In late January, for example, an 84-year-old Thai man named Vicha Ratanapakdee was assaulted as he walked down a street in San Francisco and died days later. The video of this attack went viral, as well as a video of a 91-year-old man in Oakland, California’s Chinatown being shoved to the ground. These issues made national media coverage, but the attacks persisted.

Hsu wrote of more incidents, such as “a Filipino-American man’s face was slashed in New York; a Korean-American man was beaten in Los Angeles’s Koreatown while assailants shouted slurs at him…a 52-year-old Asian-American woman [was] shoved to the ground in Flushing, Queens.”

“All of us have seen these attacks happening over and over and over… you do get to that place sometimes where you feel, ‘Oh, this is a very broken world,’” said Kelly Marie Tran, the actress who voiced Raya.

This past year has buzzed with race-related tension and being an Asian ally is more important than ever. Zhou Benson, ‘22, a member of the MHS Celebration of Diversity Club (CoD), commented on the importance of allyship.

Benson said, “It’s important to celebrate our differences and come together as one…It’s important to be an ally mainly to be there as support and to lift each other up”.

When asked about her thoughts on the Asian representation in Raya and the Last Dragon, Benson laughed and said, “The representation was awesome, I remember watching the credits and being like ‘these are… my people.’”

When discussing the impact of the film during a time in which Asians have been demonized, Daniel Dae Kim, who portrays Raya’s noble father, said, “[this film is] such a positive portrayal…it’s exposure that brings understanding and that understanding is what changes perception”.

Zhou Benson hopes that MHS clubs like CoD and Asian Student Union (ASU) can help bring awareness to these issues and educate students on being anti-racist allies.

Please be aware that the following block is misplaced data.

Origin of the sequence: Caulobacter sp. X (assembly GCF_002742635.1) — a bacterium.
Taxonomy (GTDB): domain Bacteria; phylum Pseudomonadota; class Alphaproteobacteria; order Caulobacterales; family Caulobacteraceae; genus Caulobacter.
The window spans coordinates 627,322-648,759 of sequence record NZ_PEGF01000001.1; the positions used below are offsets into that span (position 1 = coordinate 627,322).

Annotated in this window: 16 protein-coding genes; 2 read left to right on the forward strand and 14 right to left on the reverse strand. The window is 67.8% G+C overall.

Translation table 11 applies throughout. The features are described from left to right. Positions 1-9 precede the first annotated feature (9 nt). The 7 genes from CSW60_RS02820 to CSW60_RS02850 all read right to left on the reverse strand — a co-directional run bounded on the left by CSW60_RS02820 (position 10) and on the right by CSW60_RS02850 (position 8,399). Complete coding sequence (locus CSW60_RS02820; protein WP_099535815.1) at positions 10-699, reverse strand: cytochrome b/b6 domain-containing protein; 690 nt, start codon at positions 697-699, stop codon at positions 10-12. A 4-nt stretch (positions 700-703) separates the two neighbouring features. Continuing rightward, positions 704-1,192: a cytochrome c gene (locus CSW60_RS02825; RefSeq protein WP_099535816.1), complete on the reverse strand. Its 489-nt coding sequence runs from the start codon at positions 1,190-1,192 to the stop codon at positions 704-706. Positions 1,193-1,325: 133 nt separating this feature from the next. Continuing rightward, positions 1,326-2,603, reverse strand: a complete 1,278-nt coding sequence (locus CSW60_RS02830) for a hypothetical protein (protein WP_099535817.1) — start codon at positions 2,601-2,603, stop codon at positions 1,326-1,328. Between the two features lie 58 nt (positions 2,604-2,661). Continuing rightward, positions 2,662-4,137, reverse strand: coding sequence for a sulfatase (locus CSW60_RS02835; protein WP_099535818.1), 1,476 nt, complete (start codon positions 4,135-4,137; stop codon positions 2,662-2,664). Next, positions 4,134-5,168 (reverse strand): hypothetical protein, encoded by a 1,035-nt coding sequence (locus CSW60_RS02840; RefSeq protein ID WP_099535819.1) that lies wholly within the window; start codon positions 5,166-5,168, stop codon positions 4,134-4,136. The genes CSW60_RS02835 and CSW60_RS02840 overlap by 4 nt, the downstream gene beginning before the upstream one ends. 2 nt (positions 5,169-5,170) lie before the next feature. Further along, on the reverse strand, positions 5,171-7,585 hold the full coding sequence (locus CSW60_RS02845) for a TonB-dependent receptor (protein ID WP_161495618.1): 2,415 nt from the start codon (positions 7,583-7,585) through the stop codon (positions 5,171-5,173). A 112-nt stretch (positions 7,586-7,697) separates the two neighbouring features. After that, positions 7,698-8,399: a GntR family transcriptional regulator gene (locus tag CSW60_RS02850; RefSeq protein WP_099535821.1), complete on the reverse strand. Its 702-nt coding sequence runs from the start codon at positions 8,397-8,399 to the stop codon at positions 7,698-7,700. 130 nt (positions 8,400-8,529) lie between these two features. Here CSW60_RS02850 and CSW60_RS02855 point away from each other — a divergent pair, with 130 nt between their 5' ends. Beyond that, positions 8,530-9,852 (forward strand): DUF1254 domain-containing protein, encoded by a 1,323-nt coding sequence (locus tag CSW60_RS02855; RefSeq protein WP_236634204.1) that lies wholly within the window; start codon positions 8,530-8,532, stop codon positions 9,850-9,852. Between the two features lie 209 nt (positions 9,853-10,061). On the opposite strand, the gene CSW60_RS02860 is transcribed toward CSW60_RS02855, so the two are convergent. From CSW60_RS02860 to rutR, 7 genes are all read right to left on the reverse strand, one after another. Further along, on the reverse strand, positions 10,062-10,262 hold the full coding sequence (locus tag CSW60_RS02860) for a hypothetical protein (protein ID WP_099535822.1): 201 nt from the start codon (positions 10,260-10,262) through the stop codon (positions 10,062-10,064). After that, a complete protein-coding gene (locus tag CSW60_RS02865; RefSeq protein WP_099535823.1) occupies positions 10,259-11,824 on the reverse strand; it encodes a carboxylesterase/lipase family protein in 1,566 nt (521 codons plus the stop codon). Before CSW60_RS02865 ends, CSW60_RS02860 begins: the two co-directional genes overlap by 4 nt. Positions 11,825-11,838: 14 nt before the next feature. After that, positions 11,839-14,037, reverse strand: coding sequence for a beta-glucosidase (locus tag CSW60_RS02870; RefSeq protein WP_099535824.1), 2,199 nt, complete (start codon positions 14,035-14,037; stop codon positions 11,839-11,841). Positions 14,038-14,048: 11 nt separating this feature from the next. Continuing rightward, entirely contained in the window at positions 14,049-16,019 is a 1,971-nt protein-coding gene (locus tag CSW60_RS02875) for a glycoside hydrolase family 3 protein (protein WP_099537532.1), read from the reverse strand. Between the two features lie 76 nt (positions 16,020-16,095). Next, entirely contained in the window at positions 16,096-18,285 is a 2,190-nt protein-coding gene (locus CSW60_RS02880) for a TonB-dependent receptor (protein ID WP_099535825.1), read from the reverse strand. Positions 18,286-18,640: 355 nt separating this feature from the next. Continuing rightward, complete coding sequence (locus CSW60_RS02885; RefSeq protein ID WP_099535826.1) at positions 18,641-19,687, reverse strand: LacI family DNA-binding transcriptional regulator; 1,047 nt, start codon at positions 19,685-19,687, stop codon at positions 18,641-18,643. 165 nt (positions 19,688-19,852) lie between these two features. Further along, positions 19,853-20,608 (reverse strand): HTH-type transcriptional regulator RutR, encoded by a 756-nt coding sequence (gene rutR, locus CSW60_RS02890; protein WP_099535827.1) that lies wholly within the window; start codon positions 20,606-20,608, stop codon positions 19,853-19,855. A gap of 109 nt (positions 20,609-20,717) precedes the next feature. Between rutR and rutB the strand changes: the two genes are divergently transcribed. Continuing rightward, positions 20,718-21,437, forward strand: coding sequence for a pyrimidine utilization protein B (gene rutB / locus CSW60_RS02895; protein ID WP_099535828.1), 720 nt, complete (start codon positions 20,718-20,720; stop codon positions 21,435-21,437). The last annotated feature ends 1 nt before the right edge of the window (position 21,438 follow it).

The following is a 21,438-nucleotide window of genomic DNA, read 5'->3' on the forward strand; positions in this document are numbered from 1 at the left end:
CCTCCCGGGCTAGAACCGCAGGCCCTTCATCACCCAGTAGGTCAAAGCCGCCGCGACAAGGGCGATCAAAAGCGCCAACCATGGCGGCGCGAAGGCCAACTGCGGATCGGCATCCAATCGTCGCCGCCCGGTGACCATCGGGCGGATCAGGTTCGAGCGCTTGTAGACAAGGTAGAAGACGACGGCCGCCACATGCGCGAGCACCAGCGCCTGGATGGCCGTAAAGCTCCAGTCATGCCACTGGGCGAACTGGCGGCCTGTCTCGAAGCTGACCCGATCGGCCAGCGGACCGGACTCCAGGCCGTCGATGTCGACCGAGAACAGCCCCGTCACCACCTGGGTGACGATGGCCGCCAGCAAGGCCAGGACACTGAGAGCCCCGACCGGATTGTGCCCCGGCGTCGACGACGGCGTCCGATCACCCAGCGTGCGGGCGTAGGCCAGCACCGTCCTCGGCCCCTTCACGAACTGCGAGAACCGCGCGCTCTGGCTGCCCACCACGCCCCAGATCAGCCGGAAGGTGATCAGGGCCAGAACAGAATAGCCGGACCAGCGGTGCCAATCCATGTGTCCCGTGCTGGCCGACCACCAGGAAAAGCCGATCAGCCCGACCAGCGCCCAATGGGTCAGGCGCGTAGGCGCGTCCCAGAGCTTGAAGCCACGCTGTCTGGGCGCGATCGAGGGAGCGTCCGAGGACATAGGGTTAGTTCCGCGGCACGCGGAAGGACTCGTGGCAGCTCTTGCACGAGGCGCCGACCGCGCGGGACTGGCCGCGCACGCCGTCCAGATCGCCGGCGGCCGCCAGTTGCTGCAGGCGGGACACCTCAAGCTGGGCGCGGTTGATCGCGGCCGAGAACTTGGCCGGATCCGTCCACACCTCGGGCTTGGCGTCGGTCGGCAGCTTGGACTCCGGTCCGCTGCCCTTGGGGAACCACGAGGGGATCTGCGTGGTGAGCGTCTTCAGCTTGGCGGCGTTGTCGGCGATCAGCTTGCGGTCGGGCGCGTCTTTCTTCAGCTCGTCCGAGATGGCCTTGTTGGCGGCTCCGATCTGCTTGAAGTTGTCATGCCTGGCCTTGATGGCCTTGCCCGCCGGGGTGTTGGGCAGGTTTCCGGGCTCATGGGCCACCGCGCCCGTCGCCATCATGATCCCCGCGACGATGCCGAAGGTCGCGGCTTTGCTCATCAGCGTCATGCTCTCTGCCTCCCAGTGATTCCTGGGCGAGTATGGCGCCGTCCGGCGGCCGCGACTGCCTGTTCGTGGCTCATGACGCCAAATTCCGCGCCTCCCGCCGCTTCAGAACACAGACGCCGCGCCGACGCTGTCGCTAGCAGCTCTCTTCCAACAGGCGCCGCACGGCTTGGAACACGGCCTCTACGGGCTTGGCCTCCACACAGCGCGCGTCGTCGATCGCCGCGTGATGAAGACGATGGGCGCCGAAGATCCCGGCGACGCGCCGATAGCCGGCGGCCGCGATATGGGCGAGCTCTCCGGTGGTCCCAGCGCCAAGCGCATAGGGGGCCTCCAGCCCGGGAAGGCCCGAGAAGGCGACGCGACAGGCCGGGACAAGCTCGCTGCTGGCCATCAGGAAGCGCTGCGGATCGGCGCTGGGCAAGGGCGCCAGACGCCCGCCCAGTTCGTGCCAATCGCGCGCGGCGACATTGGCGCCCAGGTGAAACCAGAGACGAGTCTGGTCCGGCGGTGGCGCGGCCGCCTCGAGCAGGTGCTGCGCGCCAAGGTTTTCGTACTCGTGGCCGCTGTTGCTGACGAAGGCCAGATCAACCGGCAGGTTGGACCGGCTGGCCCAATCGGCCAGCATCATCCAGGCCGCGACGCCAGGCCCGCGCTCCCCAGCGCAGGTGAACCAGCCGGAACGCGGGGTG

When asked how being a member of CoD has personally affected her, Benson said, “It just puts a smile on my face, it makes me happy that there is a group of people that are willing to educate others and themselves in the process. With everything going on right now, it’s like a small community where we can be safe and nonjudgmental; we can really open up about each other’s cultures…You make friends in CoD really fast; we’re all here for the same purpose”.

If any MHS student is looking for a way to get more involved and become a more effective Asian ally, MHS Celebration of Diversity and Asian Student Union are always looking for new members from any background.

Make sure to follow the clubs on Instagram to keep up with their activity at @celebrationofdiversity and @mtka.asu. If students are interested in joining, please contact one of the leaders or DM them to express your interest.

Ultimately, all MHS students could all benefit from the central concepts in Raya and the Last Dragon: trust, collaboration, forgiveness, and unity.

Zhou synopsized, “there’s more power in coming together and acting as one, lifting each other up and supporting each other…rather than being divided.”